But Vircoulon argues that so far, the proposed force looks unlikely to achieve much.
 
"The force can’t be effective at all, because basically we’re talking about 4,000 men which is not much.  Secondly so far we’re talking about Tanzanians -- I haven’t heard of any other country committing troops.  And to monitor the border you need a lot of people on the ground and high tech equipment," said Vircoulon.
 
Vircoulon added that any new force for the Congo would have to compete for donor funding with a planned peackeeping force for Mali. And he pointed out that DRC already has 17,000 U.N. peacekeepers.

You May Like

Video Positive Messaging Helps Revamp Ethiopia's Image

In country once connected with war, poverty, famine, headlines now focus on fast-growing economy, diplomatic reputation More

Russian Activist Thinks Kremlin Ordered Nemtsov's Death

Alexei Navalny says comments of Russian liberals who think government wasn't involved are 'nonsense.' More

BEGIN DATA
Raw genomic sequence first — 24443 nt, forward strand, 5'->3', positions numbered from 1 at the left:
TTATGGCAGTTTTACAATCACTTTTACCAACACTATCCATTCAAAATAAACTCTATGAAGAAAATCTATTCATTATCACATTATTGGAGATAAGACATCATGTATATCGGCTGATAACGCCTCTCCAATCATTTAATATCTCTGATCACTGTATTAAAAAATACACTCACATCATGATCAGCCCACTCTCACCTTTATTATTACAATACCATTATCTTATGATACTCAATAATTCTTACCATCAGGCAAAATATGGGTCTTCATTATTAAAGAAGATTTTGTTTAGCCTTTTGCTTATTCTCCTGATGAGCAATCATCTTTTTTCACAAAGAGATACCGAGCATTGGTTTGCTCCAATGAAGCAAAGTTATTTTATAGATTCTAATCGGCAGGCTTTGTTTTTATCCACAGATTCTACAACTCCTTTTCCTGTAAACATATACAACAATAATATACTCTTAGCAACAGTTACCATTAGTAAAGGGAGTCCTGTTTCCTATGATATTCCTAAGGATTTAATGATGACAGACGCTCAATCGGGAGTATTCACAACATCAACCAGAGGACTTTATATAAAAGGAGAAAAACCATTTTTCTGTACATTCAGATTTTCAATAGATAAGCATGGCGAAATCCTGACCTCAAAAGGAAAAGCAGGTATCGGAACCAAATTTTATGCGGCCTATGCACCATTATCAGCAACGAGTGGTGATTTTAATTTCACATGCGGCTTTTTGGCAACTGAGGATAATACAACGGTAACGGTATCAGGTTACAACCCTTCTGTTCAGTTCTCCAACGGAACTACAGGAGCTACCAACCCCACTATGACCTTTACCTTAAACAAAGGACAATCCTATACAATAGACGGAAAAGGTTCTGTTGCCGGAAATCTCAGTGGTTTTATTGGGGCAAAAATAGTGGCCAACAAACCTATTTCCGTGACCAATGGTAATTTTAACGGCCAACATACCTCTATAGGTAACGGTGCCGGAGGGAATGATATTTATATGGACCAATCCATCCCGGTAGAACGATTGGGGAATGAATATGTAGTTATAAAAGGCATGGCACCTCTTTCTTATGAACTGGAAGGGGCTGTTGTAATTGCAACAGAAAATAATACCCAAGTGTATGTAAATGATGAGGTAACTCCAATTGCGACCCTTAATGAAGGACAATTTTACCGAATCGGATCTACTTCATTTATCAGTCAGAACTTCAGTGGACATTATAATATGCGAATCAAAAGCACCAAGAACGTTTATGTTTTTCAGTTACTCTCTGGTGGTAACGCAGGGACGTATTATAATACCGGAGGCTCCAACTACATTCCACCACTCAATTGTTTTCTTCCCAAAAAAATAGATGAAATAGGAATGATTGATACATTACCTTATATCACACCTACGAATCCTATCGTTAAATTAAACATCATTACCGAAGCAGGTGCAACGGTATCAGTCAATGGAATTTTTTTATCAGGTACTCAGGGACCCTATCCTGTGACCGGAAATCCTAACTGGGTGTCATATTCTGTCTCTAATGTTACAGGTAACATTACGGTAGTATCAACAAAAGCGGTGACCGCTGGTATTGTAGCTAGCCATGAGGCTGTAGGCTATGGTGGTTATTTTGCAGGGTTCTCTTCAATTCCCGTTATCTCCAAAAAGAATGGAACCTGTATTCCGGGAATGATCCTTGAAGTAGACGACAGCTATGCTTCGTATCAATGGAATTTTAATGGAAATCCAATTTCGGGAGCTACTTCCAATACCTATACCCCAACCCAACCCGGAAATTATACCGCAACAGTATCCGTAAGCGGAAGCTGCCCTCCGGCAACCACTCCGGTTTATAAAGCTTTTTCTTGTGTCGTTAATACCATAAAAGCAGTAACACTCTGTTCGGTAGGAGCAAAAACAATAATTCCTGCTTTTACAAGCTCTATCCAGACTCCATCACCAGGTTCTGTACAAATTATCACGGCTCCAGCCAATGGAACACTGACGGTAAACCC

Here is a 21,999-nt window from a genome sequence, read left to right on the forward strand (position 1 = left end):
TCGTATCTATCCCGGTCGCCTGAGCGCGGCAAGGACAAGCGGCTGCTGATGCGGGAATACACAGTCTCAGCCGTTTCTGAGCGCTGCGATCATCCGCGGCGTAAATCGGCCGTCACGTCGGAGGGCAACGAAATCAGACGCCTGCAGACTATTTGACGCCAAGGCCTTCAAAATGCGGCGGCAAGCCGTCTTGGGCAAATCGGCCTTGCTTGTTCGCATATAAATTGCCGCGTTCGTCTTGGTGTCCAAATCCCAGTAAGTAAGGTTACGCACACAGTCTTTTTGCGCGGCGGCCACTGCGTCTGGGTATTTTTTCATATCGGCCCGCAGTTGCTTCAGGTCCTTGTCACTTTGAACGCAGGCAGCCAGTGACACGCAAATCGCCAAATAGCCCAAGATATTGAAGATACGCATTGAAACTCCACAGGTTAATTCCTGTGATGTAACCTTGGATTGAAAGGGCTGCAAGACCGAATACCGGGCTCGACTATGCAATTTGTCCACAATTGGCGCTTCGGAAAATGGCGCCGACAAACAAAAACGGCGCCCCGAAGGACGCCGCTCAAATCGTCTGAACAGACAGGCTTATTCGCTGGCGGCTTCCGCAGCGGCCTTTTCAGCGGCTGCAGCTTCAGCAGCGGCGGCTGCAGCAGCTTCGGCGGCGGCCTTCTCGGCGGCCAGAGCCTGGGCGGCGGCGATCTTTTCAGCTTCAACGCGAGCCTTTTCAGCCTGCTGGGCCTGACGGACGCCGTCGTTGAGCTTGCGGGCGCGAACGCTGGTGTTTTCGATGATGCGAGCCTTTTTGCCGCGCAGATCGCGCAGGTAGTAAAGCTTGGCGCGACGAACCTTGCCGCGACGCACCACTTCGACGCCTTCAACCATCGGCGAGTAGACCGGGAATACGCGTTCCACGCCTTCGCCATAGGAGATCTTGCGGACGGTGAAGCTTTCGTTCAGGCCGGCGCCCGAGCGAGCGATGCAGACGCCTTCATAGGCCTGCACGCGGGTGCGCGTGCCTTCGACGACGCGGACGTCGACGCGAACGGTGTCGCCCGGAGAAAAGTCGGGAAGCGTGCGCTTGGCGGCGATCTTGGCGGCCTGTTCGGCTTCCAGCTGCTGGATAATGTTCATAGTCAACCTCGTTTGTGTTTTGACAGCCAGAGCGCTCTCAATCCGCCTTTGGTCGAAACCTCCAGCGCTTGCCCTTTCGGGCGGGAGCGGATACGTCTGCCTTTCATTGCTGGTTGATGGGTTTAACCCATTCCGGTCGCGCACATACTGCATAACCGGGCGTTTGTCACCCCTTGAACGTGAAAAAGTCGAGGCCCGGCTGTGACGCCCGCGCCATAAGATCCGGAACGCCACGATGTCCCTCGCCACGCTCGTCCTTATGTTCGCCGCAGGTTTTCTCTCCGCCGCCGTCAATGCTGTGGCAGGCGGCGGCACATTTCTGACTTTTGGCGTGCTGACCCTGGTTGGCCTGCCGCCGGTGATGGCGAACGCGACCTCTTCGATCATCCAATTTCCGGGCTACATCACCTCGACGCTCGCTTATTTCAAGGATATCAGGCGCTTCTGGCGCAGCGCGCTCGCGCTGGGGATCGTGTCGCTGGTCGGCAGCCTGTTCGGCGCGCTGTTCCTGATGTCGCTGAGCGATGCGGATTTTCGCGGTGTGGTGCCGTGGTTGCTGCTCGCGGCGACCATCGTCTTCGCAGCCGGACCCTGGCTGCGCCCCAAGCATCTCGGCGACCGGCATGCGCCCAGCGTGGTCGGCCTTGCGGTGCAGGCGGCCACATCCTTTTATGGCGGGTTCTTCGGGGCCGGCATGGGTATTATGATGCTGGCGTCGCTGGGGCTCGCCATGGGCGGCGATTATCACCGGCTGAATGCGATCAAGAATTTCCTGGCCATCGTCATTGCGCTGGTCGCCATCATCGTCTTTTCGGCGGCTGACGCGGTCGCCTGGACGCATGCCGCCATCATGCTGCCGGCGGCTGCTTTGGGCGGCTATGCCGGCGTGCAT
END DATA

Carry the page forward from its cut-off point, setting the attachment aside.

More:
Video Land Disputes Rise Amid Uganda Oil Boom

Investors appear to be cashing in by selling parcels of land to multiple buyers More

This forum has been closed.
Comment Sorting
Comments
     
by: doowap from: Netherlands
September 29, 2012 3:15 AM
This report is from someone who wasn't present and only trying to repeat what came out in Belgian press. The reality is that UNSG endorsed the initiative of the ICGLR and that UN will therefore support future development proposed by the regional country partners. Indeed Belgium and other "European" countries were keeping an accusing speech towards M23 and Rwanda, while the African countries had a speech on HOW to get over the crisis, not accusing at all against M23 and Rwanda. This all resulted in a funny situation where African leaders had position contradicting Europeans, rather a neocolonial attitude from Belgium. Rwanda has passed the stage to "wait" for the sanctions